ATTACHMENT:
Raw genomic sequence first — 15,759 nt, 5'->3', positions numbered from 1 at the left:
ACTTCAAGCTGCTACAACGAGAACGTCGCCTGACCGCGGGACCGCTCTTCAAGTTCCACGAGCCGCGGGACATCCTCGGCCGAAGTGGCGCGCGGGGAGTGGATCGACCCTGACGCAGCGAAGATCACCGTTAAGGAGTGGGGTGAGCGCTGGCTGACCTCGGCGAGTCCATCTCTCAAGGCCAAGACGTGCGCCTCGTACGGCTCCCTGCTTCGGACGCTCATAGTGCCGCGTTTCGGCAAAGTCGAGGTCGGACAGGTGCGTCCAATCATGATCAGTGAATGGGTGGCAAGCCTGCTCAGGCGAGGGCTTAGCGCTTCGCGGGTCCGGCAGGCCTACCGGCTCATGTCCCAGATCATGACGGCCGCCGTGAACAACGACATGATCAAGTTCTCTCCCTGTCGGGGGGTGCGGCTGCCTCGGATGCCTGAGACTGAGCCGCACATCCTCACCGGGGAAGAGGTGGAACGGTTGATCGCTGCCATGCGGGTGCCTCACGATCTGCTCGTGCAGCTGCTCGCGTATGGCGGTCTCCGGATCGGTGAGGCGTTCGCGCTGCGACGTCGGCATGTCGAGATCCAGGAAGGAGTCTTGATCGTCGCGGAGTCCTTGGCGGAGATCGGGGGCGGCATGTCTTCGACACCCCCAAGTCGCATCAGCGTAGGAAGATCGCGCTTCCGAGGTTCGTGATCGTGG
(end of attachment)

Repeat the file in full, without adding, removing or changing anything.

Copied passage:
Raw genomic sequence first — 15,759 nt, 5'->3', positions numbered from 1 at the left:
ACTTCAAGCTGCTACAACGAGAACGTCGCCTGACCGCGGGACCGCTCTTCAAGTTCCACGAGCCGCGGGACATCCTCGGCCGAAGTGGCGCGCGGGGAGTGGATCGACCCTGACGCAGCGAAGATCACCGTTAAGGAGTGGGGTGAGCGCTGGCTGACCTCGGCGAGTCCATCTCTCAAGGCCAAGACGTGCGCCTCGTACGGCTCCCTGCTTCGGACGCTCATAGTGCCGCGTTTCGGCAAAGTCGAGGTCGGACAGGTGCGTCCAATCATGATCAGTGAATGGGTGGCAAGCCTGCTCAGGCGAGGGCTTAGCGCTTCGCGGGTCCGGCAGGCCTACCGGCTCATGTCCCAGATCATGACGGCCGCCGTGAACAACGACATGATCAAGTTCTCTCCCTGTCGGGGGGTGCGGCTGCCTCGGATGCCTGAGACTGAGCCGCACATCCTCACCGGGGAAGAGGTGGAACGGTTGATCGCTGCCATGCGGGTGCCTCACGATCTGCTCGTGCAGCTGCTCGCGTATGGCGGTCTCCGGATCGGTGAGGCGTTCGCGCTGCGACGTCGGCATGTCGAGATCCAGGAAGGAGTCTTGATCGTCGCGGAGTCCTTGGCGGAGATCGGGGGCGGCATGTCTTCGACACCCCCAAGTCGCATCAGCGTAGGAAGATCGCGCTTCCGAGGTTCGTGATCGTGG